About Liisa Ogburn

Liisa Ogburn_smallI currently write, produce large-scale oral history projects and teach documentary to undergraduate and graduate students, as well as physician residents at the Center for Documentary Studies at Duke, as a way to reconnect with the human side of medicine. My work at Duke has been featured in Academic Medicine, the News & Observer, the Huffington Post, Psychology Today, the Charlotte Observer, the Chronicle, Duke Medicine, and other places.

My personal essays have been featured in the New York Times, Runner’s World and Brainchild.

Three recent projects I’ve been working on outside Duke include a large-scale oral history for Oakwood, the first historic district in North Carolina which was almost demolished in 1972 when cities across the United States were clearing poor downtown land to make space for highways under the guise of “urban renewal.”  I am also working on a documentary play on motherhood based on 200 interviews I did with women across the country. Finally, I’ve just completed a memoir with my dyslexic son called “Looking for Heroes: One Dyslexic Boy, One Year, 100 Letters.”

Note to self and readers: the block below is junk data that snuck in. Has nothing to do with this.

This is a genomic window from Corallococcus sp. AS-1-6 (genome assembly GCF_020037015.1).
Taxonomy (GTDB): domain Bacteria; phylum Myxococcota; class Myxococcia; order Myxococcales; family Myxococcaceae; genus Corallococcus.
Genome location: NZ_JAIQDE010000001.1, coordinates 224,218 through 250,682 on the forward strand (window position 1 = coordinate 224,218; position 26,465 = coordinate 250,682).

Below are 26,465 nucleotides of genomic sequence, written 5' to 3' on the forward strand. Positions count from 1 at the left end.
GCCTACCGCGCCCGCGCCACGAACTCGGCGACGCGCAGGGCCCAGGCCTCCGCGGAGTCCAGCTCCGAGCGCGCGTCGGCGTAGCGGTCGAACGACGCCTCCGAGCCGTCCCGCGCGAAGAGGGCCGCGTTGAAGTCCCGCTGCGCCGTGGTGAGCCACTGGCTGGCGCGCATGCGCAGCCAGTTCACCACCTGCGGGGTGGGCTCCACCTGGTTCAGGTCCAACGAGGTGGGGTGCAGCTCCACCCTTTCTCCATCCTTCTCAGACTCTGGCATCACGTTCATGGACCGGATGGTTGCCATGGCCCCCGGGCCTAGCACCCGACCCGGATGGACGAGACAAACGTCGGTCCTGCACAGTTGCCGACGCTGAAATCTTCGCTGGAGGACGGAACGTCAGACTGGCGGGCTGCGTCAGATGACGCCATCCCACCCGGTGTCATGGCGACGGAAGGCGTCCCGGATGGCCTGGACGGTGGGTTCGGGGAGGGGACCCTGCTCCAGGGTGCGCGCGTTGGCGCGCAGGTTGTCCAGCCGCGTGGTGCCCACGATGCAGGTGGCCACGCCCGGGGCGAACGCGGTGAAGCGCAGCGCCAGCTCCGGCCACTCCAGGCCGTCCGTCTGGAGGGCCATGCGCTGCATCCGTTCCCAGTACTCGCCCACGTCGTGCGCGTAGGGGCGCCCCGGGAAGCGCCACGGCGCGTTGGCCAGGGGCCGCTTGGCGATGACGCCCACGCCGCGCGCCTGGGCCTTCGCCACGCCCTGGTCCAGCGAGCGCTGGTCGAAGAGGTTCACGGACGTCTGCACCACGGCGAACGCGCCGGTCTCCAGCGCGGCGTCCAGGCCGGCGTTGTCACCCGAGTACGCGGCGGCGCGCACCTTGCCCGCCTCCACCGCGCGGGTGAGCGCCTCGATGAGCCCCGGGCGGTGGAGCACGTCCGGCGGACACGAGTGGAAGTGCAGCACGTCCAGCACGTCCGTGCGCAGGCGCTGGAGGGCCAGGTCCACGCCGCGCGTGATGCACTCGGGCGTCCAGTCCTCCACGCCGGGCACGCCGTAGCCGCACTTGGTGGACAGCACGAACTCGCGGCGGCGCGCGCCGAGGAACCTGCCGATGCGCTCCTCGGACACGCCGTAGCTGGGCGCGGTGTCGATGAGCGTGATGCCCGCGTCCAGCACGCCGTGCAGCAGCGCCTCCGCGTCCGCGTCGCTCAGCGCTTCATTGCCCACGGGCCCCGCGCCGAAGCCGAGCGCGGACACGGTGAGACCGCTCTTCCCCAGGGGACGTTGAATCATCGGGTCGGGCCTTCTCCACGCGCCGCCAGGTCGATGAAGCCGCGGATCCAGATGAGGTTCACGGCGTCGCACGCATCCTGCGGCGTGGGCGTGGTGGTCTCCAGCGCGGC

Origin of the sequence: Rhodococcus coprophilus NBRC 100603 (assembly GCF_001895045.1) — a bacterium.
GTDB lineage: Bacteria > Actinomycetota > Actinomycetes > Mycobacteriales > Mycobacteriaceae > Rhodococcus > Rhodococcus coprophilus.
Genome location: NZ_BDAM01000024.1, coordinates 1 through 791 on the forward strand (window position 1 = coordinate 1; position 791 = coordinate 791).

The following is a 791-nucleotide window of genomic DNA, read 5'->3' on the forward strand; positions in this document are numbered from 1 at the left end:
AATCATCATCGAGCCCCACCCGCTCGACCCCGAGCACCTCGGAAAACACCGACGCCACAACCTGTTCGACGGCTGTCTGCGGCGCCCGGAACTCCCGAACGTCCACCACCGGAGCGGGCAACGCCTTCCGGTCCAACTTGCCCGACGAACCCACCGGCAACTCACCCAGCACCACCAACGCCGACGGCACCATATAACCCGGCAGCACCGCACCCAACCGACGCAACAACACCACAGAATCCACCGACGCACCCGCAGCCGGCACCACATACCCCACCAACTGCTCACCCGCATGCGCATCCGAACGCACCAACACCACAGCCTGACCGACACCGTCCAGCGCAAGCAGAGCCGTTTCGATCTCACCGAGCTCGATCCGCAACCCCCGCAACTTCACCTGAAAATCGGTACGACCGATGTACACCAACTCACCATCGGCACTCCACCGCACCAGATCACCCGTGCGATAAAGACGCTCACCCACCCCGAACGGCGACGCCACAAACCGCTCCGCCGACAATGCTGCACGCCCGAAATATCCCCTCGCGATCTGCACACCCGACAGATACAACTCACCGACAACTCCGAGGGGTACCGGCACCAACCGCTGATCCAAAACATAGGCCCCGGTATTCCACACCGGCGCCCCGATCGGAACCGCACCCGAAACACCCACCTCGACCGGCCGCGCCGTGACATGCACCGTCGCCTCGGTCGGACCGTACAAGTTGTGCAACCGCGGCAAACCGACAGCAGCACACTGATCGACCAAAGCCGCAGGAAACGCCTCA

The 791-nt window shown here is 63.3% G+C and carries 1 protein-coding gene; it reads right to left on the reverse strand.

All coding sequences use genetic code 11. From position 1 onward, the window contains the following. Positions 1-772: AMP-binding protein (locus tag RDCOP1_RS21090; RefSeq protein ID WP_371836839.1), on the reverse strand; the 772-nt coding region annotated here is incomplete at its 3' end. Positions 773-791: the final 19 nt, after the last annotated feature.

I have lived and taught in Germany, Finland, Estonia, Costa Rica, England, Scotland and Japan. I currently live in Raleigh, N.C. with my husband and three children.

This website shares some of the ways I have used documentary and storytelling over the last decade to build community, inspire action, contribute to public policy debate, and teach.


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  • "It’s not about statistics. It’s about using individual stories to create that connection, that empathy. Then, rational arguments, like numbers, can play a supporting role."
    - Nicholas Kristof

    "When you’re lost in a good story, it’s not arbitrary, it’s not pleasure for pleasure’s sake. It’s biological, it’s chemical, it’s a survival mechanism."
    - Author Lisa Chron

    "Stories are powerful because they transport us into other people’s worlds but, in doing that, they change the way our brains work and potentially change our brain chemistry — and that’s what it means to be a social creature."
    - Neuroscientist Paul Zak

    "Listening is an act of love."
    - David Isay, StoryCorps